The crime begins when a business traveller goes to a lounge for a drink at the end of the work day. A person in the bar walks up as they sit alone and offers to buy them a drink. The last thing the traveller remembers until they wake up in a hotel room bathtub, their body submerged to their neck in ice, is sipping that drink. There is a note taped to the wall instructing them not to move and to call 000. A phone is on the small table next to the bathtub for them to call. The business traveller calls 000 who have been quite familiar with this crime.
The business traveller is instructed by the 000 operator to very slowly and carefully reach behind them and feel there is a tube protruding from the back. The business traveller finds the tube and answers "YES". The 000 operator tells them to remain still, having already sent paramedics to help. The Operator knows that both of the traveller's kidneys had been harvested. This is not a scam or out of science fiction novel. It is real. It is documented and confirmable.
If you travel or someone close to you travels, please be careful. Sadly, this is very true. I REALLY WANT AS MANY PEOPLE TO SEE THIS AS POSSIBLE SO PLEASE BOUNCE THIS TO WHOEVER YOU CAN.
Medical Manager Research & Development
99 Missenden RD , Camperdown, Sydney 2000
I was approached yesterday afternoon around 3.30 pm in the Car parking lot by two males, asking what kind of perfume I was wearing. Then they asked if I'd like to sample some fabulous Scent they were willing to sell me at a very reasonable rate. I probably would have agreed had I not received an email some weeks ago, warning of this scam.
The men continued to stand between parked cars, I guess to wait for someone else to hit on. I stopped a lady going towards them, I pointed at them and told her about how I was sent an email at Work about someone walking up to you at the malls, in parking lots, asking you to sniff perfume that they are selling at a cheap price.
THIS IS NOT PERFUME - IT IS ETHER!
When you sniff it, you'll pass out and they'll take your wallet, your valuables, and heaven knows what else. If it were not for this email, I probably would have sniffed the "perfume", but thanks to the generosity of an emailing friend, I was spared whatever might have happened to me, and wanted to do the same for you.
LET EVERYONE KNOW ABOUT THIS!
Saturday, 10 November 2007
It's from the piano battle scene in the new chinese movie hit: Secret. I watched this in my cousin's house in Singapore, and this was my favourite scene. It truly is brilliant! I'm not surprised that this movie poster was hanging in every book store I went to in Singapore! :P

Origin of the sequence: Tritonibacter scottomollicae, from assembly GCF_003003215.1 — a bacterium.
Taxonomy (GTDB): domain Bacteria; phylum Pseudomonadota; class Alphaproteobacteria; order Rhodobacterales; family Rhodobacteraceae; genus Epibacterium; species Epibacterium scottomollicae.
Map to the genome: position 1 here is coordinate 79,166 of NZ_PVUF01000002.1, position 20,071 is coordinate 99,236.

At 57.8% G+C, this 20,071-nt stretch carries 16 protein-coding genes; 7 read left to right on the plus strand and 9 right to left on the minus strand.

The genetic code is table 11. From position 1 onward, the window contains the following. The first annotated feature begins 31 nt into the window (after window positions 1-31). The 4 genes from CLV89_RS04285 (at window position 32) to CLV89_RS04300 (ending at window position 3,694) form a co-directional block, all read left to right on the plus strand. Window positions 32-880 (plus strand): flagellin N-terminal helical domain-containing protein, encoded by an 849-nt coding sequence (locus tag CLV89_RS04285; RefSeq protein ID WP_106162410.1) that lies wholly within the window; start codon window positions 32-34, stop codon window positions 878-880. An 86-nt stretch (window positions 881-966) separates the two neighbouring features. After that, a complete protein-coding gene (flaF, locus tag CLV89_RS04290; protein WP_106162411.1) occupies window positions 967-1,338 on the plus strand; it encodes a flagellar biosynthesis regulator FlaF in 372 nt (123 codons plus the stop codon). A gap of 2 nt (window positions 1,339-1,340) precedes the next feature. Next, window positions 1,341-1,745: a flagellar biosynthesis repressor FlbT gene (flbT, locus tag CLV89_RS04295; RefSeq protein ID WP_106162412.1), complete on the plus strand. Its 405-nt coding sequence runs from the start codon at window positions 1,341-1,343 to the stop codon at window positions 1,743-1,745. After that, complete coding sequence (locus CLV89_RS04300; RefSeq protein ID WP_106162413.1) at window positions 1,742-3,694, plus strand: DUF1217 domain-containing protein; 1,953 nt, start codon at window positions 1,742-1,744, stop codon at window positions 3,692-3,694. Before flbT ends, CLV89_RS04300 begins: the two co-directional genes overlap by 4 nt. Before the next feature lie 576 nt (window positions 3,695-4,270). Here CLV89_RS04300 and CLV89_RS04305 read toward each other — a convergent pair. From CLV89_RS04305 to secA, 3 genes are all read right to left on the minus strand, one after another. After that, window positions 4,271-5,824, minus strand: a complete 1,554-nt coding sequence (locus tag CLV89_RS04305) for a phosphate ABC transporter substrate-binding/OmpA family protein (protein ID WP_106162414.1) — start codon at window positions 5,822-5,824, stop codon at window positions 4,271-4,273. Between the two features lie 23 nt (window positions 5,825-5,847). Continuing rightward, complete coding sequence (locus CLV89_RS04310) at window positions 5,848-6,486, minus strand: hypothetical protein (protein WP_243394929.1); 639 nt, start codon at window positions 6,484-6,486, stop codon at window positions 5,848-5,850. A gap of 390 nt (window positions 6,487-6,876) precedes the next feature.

Observe the movement from a difficult Chopin piece, to another Chopin piece- slighty easier but with added improvisation (which ends up harder than the first) to a TOTALLY new improvised piece. And if you'll observe even closer, Jay Chou plays the third and last piece single-handedly while the "Prince of Piano" had to play it with both hands!!! I love it. :)
Notice how he starts thrilling on his fourth and fifth fingers in the middle of La Campanella!! :O My mouth literally dropped open watching him. But it's a very pretty piece, and I'm going to try to master it if I can... :)
Yundi Lee is an amazing pianist. I think I like all the chinese pianists I've seen so far. He certainly doesn't have as much facial movements as Lang Lang, but he has some, and that's enough. It makes it so interesting to watch him. Way to go, China! :P
Yuja Wang, Lang Lang and Yundi Lee- there's gotta be more...
You're welcome to play with them- but please don't abuse them! :)
Friday, 9 November 2007
So anyway, Hui Wen and I decided to wander around and go look for some ice-cream. We'd just come back from eating Cicerellos and we had wanted to have Simmos, but then our parents wanted to check in and put their luggage away in the apartment, so we missed out on Simmos.
Then, they needed to buy food for dinner to cook. So we (my uncle and aunty, my dad, mum, Hui Wen and I went shopping in what looked like the main shopping centre of the area- Woolworths. Naturally, my cousin and I weren't too happy with looking at groceries, so we decided to wander off (after getting permission of course)
We literally wandered around- we wanted to go to Supre which we saw on the way to the apartment, but couldn't find it, so we opted for ice-cream. Once we decided on what we wanted to do (no small feat, I assure you), we wandered around getting lost, looking for ice-cream. Then, we bumped into an English candy store.